Republican Ray Ellis has bowed out of his runoff race against Democrat Barbara Bry, who bested him by a sizable margin in the June primary to succeed La Jolla city councilwoman Sherri Lightner. Now a political committee created by the GOP Lincoln Fund and San Diego Regional Chamber of Commerce to back him has made some refunds. An August 26 campaign disclosure statement shows that Coastal Communities for a Fair Economy has returned $4000 to the chamber and $4075 to the Lincoln Club. In all, the fund spent a total of $252,214 in its unsuccessful effort to elect Ellis.
Proposition A, the measure on November’s ballot to retain the half-cent transportation sales tax sponsored by the San Diego Association of Governments, otherwise known as SANDAG, is drawing opposition from the environmentalist and labor lobby who have formed a scary-sounding campaign committee: “No on Measure A, Coalition to Stop SANDAG from Poisoning Our Children, Communities, and Environment.” Meanwhile, Thomas Jenkins of giant civil engineering contractor HDR, a project manager for SANDAG’s trolley extension to UCSD, has kicked in $2000 to the Yes on A forces, and gambling tribe Sycuan came up with $20,000 on August 26.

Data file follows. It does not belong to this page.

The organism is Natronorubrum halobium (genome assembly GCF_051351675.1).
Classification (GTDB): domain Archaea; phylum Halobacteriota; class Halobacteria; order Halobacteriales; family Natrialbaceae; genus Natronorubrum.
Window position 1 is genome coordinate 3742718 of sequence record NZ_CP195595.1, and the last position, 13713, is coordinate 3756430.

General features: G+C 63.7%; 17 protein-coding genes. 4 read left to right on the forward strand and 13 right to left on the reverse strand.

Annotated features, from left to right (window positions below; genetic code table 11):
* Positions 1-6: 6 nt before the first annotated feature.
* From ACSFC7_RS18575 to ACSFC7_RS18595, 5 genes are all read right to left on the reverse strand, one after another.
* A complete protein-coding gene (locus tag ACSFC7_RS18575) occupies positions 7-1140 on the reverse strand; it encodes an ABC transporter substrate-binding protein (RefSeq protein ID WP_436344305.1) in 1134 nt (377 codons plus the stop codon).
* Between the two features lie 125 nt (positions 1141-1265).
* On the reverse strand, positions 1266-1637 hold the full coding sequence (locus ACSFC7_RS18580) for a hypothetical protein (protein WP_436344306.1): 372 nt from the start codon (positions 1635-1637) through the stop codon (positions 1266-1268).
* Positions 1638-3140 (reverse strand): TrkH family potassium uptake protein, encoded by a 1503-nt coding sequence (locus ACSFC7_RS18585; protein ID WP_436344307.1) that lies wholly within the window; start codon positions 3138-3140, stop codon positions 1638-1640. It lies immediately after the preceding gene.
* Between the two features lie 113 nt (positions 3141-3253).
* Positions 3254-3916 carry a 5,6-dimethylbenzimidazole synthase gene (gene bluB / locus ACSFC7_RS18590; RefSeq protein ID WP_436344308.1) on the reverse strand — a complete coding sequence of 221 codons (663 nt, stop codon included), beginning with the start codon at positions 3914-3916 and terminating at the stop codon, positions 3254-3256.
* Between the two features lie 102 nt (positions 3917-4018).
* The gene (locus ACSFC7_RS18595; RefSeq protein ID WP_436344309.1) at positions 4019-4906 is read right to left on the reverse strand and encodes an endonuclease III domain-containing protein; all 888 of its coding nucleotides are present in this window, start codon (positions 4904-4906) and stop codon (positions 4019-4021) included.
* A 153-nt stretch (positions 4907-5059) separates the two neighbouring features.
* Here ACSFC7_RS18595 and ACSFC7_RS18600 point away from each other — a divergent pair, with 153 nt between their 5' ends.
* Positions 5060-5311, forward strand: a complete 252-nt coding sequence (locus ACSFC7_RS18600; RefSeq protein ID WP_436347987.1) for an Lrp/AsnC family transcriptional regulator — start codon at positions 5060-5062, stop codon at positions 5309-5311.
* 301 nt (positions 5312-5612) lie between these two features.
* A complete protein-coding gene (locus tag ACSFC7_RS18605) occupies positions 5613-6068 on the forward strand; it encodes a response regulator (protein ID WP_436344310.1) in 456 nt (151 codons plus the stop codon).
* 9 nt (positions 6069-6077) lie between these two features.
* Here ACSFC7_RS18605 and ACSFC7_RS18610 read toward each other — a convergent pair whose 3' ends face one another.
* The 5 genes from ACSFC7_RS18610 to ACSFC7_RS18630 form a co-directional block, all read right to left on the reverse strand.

Yet another San Diego big-money lobbyist has joined the legions of local influence peddlers working for major-league fiber optics players. MJE Marketing Services, founded by ex–Union-Tribune reporter Marlee Ehrenfeld, has been retained by fiber-optics infrastructure company Wilcon, according to an August 29 amendment to its client list. Over the summer, the law firm of Perkins Coie filed to represent Google for the same purpose, and eight Google staffers have been conducting private talks with city officials regarding so-called micro-trenching of city streets to install a purportedly state-of-the-art communications grid. Wilcon’s website says the company has “3000 route miles of fiber connecting close to 1000 enterprise locations, data centers, cell towers and Internet hubs” in Southern California.